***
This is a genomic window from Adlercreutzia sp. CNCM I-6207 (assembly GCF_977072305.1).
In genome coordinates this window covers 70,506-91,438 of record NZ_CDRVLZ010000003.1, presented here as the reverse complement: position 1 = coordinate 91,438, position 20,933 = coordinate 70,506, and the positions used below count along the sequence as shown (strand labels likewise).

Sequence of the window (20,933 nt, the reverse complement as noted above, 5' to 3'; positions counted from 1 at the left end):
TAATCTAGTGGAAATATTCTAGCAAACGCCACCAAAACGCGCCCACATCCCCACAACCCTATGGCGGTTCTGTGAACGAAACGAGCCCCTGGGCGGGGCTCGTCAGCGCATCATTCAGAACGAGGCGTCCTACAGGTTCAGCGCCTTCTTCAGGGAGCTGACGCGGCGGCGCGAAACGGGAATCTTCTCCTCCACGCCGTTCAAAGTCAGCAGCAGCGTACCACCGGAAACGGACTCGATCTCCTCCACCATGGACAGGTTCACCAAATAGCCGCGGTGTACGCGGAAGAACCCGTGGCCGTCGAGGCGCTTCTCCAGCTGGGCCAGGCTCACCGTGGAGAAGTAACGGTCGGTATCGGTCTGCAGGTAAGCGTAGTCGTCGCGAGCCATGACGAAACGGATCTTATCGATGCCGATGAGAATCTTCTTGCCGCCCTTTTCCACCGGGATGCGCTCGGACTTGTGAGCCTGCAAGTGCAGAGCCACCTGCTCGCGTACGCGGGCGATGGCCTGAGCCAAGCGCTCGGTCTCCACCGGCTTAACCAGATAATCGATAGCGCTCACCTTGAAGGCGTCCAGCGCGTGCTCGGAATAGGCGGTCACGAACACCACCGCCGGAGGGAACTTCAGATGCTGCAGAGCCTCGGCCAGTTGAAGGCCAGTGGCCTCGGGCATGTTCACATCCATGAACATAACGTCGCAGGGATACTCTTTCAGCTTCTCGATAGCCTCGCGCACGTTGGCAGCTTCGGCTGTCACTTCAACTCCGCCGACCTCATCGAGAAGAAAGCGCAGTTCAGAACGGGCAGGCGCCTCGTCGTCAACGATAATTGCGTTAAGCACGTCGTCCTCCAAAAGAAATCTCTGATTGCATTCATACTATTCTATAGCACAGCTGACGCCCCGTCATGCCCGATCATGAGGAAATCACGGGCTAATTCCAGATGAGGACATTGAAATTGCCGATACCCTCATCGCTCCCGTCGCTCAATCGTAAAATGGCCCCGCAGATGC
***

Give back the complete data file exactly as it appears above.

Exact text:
This is a genomic window from Adlercreutzia sp. CNCM I-6207 (assembly GCF_977072305.1).
In genome coordinates this window covers 70,506-91,438 of record NZ_CDRVLZ010000003.1, presented here as the reverse complement: position 1 = coordinate 91,438, position 20,933 = coordinate 70,506, and the positions used below count along the sequence as shown (strand labels likewise).

Sequence of the window (20,933 nt, the reverse complement as noted above, 5' to 3'; positions counted from 1 at the left end):
TAATCTAGTGGAAATATTCTAGCAAACGCCACCAAAACGCGCCCACATCCCCACAACCCTATGGCGGTTCTGTGAACGAAACGAGCCCCTGGGCGGGGCTCGTCAGCGCATCATTCAGAACGAGGCGTCCTACAGGTTCAGCGCCTTCTTCAGGGAGCTGACGCGGCGGCGCGAAACGGGAATCTTCTCCTCCACGCCGTTCAAAGTCAGCAGCAGCGTACCACCGGAAACGGACTCGATCTCCTCCACCATGGACAGGTTCACCAAATAGCCGCGGTGTACGCGGAAGAACCCGTGGCCGTCGAGGCGCTTCTCCAGCTGGGCCAGGCTCACCGTGGAGAAGTAACGGTCGGTATCGGTCTGCAGGTAAGCGTAGTCGTCGCGAGCCATGACGAAACGGATCTTATCGATGCCGATGAGAATCTTCTTGCCGCCCTTTTCCACCGGGATGCGCTCGGACTTGTGAGCCTGCAAGTGCAGAGCCACCTGCTCGCGTACGCGGGCGATGGCCTGAGCCAAGCGCTCGGTCTCCACCGGCTTAACCAGATAATCGATAGCGCTCACCTTGAAGGCGTCCAGCGCGTGCTCGGAATAGGCGGTCACGAACACCACCGCCGGAGGGAACTTCAGATGCTGCAGAGCCTCGGCCAGTTGAAGGCCAGTGGCCTCGGGCATGTTCACATCCATGAACATAACGTCGCAGGGATACTCTTTCAGCTTCTCGATAGCCTCGCGCACGTTGGCAGCTTCGGCTGTCACTTCAACTCCGCCGACCTCATCGAGAAGAAAGCGCAGTTCAGAACGGGCAGGCGCCTCGTCGTCAACGATAATTGCGTTAAGCACGTCGTCCTCCAAAAGAAATCTCTGATTGCATTCATACTATTCTATAGCACAGCTGACGCCCCGTCATGCCCGATCATGAGGAAATCACGGGCTAATTCCAGATGAGGACATTGAAATTGCCGATACCCTCATCGCTCCCGTCGCTCAATCGTAAAATGGCCCCGCAGATGC